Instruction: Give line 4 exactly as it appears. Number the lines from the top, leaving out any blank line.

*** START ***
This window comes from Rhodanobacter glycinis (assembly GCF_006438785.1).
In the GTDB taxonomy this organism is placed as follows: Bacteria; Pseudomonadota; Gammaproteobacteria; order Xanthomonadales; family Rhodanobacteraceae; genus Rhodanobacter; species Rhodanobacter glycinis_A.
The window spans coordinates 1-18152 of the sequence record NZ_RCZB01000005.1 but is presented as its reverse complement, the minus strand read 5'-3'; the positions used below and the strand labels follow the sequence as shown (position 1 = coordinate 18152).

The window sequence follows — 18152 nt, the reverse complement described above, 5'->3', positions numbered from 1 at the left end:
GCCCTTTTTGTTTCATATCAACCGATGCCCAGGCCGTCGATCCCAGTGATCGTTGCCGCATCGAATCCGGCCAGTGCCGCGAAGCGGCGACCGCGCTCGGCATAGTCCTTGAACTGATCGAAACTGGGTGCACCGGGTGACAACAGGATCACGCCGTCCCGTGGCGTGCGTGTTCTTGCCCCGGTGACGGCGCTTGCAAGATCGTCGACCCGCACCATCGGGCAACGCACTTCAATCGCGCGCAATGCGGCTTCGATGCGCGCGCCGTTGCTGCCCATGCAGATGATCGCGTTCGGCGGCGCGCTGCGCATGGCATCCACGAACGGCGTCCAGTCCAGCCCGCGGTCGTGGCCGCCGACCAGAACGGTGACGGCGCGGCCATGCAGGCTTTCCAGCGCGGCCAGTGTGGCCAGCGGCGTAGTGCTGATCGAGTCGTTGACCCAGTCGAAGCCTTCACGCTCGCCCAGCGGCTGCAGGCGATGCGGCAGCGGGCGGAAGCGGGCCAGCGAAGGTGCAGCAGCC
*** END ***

The window sequence follows — 18152 nt, the reverse complement described above, 5'->3', positions numbered from 1 at the left end: